II. IMPLIED POWERS
48. The Elastic Clause. The last clause of Article I, Section 8, of the Constitution, known as the “elastic clause,” or the “necessary and proper clause,” gives Congress power “ to make all laws which shall be necessary and
carrying into execution the foregoing (expressed) powers." Chief Justice Marshall decided that “necessary and proper" « “convenient or useful.” Therefore, Marshall concluded that this “necessary and proper" clause implies that Congress might pass any laws which are convenient or useful" in carrying into execution those laws which Congress has a specific, undisputed right to enact.
Subsequent Supreme Court judges have construed the “necessary and proper clause" very liberally; they have practically changed the "and" in "necessary and proper" to "or," so that the Constitution really reads “necessary or proper.” With this clause thus interpreted Congress has been able to exercise wider and wider powers.
The Constitution gives the United States express power to punish only four crimes — counterfeiting, felonies committed on the high seas, offences against the law of nations, and treason; but other laws that Congress has express power to enact would be worthless if it could not punish the breaking of them, therefore Congress has the implied right to punish all crimes against the United States.
The Constitution does not specifically allow Congress to charter a National bank, but the great Chief Justice Marshall decided that the right is implied in the power to collect taxes and to borrow money. State banks were not carefully managed and a National bank was “ convenient and useful” for the safekeeping of the taxes collected.
The Constitution does not expressly provide for river and harbor improvements or the building of canals, but the power is implied from the express power to maintain a navy and regulate commerce.
The power of eminent domain is not expressly granted to the United States, but the express powers to establish postoffices and to establish courts implies the necessity of postoffice buildings and court houses, therefore the United States can condemn land for these purposes by the right of eminent domain.1
If our Constitution could be more easily amended the meaning of its clauses need not be "stretched” to meet new conditions, but most of the implied powers would become enumerated powers through Constitutional amendments.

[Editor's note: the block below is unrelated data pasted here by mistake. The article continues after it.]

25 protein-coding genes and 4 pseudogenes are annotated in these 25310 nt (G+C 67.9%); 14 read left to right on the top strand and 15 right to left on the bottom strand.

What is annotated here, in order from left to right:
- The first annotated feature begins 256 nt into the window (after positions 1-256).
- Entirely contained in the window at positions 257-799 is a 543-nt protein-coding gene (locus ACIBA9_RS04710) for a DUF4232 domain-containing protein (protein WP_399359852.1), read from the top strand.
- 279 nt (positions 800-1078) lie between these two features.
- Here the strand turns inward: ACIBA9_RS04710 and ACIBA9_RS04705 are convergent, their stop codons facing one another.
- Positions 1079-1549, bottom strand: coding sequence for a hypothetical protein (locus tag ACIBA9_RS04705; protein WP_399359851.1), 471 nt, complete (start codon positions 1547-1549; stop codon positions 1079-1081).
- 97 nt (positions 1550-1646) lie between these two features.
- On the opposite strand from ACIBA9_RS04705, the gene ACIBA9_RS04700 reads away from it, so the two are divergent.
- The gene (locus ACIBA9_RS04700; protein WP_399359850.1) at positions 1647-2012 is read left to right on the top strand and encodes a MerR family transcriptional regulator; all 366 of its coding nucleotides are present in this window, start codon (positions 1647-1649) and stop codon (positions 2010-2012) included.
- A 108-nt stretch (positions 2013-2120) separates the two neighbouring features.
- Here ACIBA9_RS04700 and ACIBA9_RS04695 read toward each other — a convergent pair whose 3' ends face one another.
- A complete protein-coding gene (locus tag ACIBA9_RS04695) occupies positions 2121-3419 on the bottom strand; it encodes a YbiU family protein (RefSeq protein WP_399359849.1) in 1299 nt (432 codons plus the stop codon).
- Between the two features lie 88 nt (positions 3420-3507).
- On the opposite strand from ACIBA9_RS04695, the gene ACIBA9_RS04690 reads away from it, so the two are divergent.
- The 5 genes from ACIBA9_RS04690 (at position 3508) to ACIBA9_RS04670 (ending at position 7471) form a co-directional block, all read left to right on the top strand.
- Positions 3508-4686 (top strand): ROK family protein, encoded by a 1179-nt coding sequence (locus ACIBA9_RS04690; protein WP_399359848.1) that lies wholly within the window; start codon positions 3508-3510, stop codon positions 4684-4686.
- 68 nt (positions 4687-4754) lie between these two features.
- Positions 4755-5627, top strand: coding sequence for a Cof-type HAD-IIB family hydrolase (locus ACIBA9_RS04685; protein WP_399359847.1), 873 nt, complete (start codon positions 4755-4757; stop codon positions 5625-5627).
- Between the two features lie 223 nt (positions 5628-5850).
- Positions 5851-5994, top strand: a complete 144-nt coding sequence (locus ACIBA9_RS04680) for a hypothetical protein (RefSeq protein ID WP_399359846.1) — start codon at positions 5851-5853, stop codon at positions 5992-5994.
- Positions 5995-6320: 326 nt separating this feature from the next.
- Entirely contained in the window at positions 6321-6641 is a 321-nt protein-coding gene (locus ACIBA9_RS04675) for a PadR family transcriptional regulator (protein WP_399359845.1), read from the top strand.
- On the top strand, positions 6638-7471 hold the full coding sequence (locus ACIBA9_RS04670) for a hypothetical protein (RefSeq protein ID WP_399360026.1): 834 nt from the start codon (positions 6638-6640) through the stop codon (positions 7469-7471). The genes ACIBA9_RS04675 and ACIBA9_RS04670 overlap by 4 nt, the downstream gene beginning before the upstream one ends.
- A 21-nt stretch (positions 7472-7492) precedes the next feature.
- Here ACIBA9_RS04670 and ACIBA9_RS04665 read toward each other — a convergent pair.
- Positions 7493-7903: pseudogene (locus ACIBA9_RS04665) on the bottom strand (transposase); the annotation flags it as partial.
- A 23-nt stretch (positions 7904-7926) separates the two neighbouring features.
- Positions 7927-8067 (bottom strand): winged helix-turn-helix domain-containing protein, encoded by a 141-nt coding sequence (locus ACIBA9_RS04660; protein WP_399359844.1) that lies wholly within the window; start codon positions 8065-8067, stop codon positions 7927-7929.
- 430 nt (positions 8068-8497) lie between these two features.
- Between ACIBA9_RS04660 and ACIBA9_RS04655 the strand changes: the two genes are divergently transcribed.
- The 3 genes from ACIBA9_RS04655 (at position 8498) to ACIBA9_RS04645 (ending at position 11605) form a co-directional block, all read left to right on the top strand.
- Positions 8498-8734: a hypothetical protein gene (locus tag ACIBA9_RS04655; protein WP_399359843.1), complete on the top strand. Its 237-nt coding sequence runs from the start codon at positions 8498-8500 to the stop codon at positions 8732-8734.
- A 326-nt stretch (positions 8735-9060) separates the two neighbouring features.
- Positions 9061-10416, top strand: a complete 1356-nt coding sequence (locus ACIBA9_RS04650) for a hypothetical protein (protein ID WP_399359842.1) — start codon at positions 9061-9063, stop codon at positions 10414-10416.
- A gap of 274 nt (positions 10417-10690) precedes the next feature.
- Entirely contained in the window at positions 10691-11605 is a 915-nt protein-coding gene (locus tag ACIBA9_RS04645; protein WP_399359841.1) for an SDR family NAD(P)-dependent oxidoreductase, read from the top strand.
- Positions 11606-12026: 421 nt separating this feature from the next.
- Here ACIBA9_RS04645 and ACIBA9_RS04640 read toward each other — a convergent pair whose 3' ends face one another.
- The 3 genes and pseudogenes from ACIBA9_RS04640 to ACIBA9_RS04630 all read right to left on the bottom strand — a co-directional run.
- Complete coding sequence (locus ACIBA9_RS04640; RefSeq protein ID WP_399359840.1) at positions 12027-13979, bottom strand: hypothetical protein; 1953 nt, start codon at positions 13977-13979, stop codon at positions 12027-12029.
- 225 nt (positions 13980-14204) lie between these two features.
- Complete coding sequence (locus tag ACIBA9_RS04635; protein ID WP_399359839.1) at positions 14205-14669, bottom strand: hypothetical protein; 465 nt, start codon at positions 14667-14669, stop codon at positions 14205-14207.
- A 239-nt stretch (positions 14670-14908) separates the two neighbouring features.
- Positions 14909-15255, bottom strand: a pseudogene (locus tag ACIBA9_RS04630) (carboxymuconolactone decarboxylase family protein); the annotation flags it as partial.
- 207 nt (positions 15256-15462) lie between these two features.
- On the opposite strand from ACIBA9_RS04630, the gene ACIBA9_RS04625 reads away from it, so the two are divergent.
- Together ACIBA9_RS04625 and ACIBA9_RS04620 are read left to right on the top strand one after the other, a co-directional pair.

OUTLINE OF THE EIGHTEEN POWERS VESTED IN CONGRESS BY
ARTICLE I, Section 8 49. Expressed Powers: I. PEACE POWERS:
1. To lay taxes.
a. Direct (not used since the Civil War, except income tax). 6. Indirect.
Customs = Tariff.
Excises Internal revenue. 2. To borrow money. 3. To regulate foreign and interstate commerce. 4. To establish naturalization and bankruptcy laws. 5. To coin money and regulate its value; to regulate weights
and measures. 6. To punish counterfeiters of federal money and securities. 7. To establish post offices and post roads. 8. To grant patents and copyrights. 9. To create courts inferior to the Supreme Court. 10. To define and punish piracies and felonies on the high
seas; to define and punish offences against the law of
nations. 11. To exercise exclusive jurisdiction over the District of
Columbia ; to exercise exclusive jurisdiction over forts, dockyards, national parks, federal buildings, etc.
1 The right of eminent domain is the right that a government exercises in taking private property for a public purpose by paying the owner a fair price for it.
II. WAR POWERS:
to make rules concerning captures on land and water.
50. Implied Powers:
execution the foregoing powers.
CORWIN, E. S. The Const on and What It Means Today. 1921.
Students' edition. 1912.
ce I sectim.
QUESTIONS ON THE TEXT 1. In what Article and Section of the Constitution are most of the expressed powers of Congress enumerated ?
2. Upon what clause of this Section is the theory of implied powers based ?
3. What two general views are there as to the proper method of construing the Constitution ?
4. Should a congressman refuse to vote for a law which he thinks a desirable law but unconstitutional ?